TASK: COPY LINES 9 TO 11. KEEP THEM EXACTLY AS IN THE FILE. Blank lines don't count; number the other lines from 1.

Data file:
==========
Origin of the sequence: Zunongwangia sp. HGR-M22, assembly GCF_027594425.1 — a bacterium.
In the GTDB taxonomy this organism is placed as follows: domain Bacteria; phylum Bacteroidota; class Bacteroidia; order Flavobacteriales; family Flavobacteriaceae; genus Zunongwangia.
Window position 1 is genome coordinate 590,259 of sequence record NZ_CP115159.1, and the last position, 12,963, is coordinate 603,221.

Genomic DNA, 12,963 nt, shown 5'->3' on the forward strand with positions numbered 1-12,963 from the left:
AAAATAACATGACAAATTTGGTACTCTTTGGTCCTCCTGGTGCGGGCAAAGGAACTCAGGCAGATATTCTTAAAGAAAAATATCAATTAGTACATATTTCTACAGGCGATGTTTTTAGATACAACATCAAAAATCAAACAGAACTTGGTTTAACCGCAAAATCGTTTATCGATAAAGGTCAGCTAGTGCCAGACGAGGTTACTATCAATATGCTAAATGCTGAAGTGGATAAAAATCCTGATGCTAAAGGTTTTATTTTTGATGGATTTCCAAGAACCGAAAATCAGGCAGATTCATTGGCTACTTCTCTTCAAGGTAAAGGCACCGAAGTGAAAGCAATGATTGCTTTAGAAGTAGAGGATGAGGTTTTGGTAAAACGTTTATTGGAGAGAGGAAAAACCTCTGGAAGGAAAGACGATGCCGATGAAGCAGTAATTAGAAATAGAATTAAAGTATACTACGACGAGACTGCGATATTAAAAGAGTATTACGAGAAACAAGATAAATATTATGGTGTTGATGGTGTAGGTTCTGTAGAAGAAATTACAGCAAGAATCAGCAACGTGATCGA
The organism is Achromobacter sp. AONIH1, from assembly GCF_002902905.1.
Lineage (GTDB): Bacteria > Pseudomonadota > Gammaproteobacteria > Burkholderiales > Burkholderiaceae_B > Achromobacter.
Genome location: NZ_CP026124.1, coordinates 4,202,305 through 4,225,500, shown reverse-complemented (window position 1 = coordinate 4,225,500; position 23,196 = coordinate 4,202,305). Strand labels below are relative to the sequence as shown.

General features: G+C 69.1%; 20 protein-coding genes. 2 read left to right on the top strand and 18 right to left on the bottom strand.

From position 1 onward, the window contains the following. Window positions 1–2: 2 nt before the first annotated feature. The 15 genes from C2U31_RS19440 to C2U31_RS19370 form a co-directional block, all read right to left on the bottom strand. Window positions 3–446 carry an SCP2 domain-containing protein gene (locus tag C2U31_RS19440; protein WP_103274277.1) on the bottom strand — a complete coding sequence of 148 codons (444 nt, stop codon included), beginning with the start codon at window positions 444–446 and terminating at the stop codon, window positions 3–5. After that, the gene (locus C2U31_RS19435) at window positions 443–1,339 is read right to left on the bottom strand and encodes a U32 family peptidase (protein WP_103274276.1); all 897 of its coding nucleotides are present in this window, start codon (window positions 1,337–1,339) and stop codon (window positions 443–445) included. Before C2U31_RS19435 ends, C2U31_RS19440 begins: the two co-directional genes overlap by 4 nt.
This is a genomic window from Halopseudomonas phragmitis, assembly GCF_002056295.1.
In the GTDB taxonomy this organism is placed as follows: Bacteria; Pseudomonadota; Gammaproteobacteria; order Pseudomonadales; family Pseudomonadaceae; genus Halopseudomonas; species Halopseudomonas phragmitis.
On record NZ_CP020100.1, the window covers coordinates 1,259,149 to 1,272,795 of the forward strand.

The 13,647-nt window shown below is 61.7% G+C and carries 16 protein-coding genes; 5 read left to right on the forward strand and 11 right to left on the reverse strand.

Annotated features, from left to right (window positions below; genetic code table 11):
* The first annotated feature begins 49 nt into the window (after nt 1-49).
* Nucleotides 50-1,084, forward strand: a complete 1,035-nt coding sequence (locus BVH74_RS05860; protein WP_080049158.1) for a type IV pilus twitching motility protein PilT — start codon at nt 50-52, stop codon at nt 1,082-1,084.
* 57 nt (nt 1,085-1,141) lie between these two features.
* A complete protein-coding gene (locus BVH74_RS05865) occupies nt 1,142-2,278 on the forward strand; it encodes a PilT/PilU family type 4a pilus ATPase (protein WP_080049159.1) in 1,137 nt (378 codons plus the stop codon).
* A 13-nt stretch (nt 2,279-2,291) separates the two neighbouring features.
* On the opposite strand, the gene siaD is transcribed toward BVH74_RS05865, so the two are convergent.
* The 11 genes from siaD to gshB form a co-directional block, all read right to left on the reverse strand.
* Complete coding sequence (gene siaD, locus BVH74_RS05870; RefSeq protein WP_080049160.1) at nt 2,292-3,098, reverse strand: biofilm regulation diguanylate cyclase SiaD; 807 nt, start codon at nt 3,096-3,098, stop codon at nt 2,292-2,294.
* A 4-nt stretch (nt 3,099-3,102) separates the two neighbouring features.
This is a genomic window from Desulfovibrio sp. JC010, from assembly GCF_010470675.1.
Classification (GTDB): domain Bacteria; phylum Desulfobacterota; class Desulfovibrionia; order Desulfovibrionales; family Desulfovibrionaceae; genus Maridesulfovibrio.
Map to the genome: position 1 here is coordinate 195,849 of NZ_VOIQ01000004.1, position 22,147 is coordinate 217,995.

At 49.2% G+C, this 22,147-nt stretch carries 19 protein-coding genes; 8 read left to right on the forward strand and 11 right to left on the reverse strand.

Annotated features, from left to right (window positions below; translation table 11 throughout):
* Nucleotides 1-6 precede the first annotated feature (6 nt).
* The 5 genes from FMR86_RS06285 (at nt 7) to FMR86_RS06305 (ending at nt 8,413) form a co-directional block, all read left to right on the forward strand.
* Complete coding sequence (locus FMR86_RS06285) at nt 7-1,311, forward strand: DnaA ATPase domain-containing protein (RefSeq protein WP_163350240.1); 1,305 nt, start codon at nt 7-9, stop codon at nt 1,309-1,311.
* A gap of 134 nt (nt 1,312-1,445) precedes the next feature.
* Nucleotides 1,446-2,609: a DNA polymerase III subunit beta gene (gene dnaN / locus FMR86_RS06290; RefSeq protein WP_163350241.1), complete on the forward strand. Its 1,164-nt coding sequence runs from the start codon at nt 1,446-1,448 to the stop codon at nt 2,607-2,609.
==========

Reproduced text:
General features: G+C 69.1%; 20 protein-coding genes. 2 read left to right on the top strand and 18 right to left on the bottom strand.

From position 1 onward, the window contains the following. Window positions 1–2: 2 nt before the first annotated feature. The 15 genes from C2U31_RS19440 to C2U31_RS19370 form a co-directional block, all read right to left on the bottom strand. Window positions 3–446 carry an SCP2 domain-containing protein gene (locus tag C2U31_RS19440; protein WP_103274277.1) on the bottom strand — a complete coding sequence of 148 codons (444 nt, stop codon included), beginning with the start codon at window positions 444–446 and terminating at the stop codon, window positions 3–5. After that, the gene (locus C2U31_RS19435) at window positions 443–1,339 is read right to left on the bottom strand and encodes a U32 family peptidase (protein WP_103274276.1); all 897 of its coding nucleotides are present in this window, start codon (window positions 1,337–1,339) and stop codon (window positions 443–445) included. Before C2U31_RS19435 ends, C2U31_RS19440 begins: the two co-directional genes overlap by 4 nt.
This is a genomic window from Halopseudomonas phragmitis, assembly GCF_002056295.1.